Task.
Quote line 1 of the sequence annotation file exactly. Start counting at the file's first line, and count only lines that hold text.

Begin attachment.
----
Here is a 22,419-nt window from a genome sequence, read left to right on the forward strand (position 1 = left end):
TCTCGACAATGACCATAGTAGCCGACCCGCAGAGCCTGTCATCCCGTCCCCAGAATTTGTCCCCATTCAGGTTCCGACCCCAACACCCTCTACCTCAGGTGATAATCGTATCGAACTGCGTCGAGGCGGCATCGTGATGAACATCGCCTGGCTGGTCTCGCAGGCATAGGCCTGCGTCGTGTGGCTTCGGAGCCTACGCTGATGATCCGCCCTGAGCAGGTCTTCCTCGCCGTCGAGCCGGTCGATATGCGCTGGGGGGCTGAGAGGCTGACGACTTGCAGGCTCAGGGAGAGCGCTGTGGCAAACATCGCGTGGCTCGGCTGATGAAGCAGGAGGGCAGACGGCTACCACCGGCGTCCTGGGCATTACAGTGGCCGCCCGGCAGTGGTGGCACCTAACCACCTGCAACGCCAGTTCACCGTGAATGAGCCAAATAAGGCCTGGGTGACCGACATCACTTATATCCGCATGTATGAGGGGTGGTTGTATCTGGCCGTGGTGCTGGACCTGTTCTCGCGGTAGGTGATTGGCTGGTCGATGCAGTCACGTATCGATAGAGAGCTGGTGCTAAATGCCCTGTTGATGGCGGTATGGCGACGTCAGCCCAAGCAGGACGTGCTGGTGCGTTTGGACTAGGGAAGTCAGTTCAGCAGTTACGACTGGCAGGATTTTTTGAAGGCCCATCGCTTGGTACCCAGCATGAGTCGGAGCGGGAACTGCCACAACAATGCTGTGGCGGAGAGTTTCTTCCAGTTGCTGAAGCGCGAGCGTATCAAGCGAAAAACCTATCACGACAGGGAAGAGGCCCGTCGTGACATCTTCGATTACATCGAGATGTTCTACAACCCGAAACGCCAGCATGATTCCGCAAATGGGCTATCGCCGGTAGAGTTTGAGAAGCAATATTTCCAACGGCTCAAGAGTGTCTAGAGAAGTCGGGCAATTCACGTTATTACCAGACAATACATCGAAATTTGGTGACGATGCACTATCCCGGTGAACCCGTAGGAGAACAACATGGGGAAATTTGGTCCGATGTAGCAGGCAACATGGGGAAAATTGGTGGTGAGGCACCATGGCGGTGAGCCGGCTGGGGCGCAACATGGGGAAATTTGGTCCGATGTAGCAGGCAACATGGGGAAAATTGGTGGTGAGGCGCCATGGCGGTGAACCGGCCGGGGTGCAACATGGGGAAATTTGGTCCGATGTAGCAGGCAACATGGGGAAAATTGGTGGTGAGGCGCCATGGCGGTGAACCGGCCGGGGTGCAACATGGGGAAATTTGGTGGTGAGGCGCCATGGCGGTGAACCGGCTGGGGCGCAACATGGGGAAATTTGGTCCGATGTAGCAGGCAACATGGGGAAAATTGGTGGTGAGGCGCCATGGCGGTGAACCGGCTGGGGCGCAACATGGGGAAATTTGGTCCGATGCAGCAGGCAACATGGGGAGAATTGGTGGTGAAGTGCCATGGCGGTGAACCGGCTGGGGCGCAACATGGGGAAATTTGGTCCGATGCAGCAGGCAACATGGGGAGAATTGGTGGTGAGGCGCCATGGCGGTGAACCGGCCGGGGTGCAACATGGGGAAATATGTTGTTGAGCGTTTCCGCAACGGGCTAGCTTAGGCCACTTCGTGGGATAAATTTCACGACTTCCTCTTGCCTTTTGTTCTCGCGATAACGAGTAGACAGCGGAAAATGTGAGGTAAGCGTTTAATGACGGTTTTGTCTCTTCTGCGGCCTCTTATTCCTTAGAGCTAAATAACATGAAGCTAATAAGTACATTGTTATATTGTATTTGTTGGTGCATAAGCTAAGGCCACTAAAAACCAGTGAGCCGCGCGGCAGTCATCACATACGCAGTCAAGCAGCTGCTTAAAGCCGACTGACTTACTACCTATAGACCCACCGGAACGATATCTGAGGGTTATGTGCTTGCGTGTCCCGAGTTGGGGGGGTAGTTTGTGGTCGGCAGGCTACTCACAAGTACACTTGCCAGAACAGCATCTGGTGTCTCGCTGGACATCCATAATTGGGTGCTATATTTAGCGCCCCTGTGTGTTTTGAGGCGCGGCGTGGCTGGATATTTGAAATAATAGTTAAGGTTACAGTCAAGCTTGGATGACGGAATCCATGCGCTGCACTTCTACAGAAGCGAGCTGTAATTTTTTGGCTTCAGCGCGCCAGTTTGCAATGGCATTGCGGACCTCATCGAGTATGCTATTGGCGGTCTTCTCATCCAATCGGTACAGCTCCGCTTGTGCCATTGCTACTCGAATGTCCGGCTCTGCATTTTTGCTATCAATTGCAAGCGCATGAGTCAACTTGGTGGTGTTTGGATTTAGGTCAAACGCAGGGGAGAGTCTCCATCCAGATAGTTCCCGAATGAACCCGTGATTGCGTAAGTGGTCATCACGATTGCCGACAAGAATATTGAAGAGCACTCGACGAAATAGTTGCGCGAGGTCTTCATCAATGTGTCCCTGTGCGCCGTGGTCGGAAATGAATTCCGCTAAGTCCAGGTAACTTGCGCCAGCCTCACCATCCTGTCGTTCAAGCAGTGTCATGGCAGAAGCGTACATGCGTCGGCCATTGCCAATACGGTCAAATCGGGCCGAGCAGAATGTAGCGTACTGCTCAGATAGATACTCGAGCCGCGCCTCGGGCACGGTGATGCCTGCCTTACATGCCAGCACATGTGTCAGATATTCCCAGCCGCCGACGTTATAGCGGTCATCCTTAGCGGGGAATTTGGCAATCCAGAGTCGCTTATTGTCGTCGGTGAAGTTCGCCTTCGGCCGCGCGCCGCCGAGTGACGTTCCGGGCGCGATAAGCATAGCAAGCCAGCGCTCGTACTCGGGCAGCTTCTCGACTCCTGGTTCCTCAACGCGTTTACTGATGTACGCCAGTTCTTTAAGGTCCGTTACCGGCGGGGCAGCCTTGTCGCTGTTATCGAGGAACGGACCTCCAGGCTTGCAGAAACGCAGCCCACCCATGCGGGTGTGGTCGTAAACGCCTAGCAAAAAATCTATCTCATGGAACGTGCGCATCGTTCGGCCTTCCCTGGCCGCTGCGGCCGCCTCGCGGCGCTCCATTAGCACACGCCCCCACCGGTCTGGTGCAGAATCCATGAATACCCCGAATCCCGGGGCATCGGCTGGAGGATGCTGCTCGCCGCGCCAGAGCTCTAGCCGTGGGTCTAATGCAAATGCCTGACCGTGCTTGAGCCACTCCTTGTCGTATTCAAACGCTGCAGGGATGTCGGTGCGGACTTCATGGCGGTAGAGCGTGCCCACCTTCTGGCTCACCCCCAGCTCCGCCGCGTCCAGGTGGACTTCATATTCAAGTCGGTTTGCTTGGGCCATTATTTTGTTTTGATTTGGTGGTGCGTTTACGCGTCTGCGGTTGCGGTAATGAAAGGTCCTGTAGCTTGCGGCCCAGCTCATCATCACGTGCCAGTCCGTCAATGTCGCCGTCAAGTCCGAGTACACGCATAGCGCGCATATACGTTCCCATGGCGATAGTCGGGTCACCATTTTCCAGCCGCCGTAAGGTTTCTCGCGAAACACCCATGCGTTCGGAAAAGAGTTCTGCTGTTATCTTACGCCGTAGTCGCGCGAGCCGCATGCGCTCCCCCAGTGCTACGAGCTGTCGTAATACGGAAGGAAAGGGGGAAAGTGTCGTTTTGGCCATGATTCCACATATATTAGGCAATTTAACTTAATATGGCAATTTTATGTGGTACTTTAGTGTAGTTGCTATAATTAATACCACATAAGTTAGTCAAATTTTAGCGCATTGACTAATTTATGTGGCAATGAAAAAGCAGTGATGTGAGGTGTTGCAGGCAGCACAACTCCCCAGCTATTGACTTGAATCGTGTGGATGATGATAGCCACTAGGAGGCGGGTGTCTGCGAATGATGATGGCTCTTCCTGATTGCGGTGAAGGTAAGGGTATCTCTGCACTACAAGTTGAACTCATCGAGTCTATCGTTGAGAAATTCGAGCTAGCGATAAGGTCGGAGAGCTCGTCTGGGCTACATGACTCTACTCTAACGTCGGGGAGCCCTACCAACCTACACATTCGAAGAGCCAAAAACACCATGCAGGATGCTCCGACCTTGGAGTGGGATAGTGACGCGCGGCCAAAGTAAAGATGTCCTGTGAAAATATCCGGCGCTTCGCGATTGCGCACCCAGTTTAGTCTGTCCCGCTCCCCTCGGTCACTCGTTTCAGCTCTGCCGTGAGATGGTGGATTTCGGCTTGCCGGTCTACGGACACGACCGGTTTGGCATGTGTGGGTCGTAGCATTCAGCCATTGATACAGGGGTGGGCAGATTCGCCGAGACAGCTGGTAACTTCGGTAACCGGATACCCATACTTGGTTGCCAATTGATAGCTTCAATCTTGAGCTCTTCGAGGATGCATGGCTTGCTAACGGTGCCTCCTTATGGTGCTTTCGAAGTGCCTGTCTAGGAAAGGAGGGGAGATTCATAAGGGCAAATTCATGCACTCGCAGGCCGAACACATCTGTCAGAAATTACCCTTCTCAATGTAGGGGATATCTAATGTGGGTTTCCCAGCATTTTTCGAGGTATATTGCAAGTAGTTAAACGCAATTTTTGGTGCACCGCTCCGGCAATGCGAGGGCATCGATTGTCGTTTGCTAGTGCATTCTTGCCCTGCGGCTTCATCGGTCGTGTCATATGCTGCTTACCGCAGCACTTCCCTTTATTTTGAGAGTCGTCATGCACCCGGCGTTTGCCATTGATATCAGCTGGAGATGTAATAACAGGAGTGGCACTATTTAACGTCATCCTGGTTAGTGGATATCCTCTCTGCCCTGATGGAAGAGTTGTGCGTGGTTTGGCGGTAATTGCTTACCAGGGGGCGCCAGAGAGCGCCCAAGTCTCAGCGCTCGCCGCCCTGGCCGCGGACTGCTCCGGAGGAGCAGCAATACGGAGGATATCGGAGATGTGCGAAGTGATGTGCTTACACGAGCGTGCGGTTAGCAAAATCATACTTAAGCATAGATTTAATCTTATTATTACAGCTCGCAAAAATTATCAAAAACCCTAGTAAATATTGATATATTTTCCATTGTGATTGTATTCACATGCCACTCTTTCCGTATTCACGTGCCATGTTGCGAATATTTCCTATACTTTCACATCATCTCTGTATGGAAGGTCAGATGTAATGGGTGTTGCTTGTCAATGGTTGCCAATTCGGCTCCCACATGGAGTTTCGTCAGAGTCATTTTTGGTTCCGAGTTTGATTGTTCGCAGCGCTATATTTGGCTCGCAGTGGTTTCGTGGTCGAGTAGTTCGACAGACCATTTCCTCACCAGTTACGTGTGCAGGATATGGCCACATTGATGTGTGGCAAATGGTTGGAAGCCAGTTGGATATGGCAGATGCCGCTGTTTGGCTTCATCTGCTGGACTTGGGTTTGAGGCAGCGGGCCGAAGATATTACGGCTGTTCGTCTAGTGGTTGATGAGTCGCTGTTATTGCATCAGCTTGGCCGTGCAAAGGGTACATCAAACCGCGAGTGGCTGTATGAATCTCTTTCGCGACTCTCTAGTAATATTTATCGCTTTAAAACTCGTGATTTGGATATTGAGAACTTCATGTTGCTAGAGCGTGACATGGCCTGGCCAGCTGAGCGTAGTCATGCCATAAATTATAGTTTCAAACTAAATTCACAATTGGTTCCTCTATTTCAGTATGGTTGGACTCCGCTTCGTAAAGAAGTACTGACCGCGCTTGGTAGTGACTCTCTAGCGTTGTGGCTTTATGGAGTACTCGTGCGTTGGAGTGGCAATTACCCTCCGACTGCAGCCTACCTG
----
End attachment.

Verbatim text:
Here is a 22,419-nt window from a genome sequence, read left to right on the forward strand (position 1 = left end):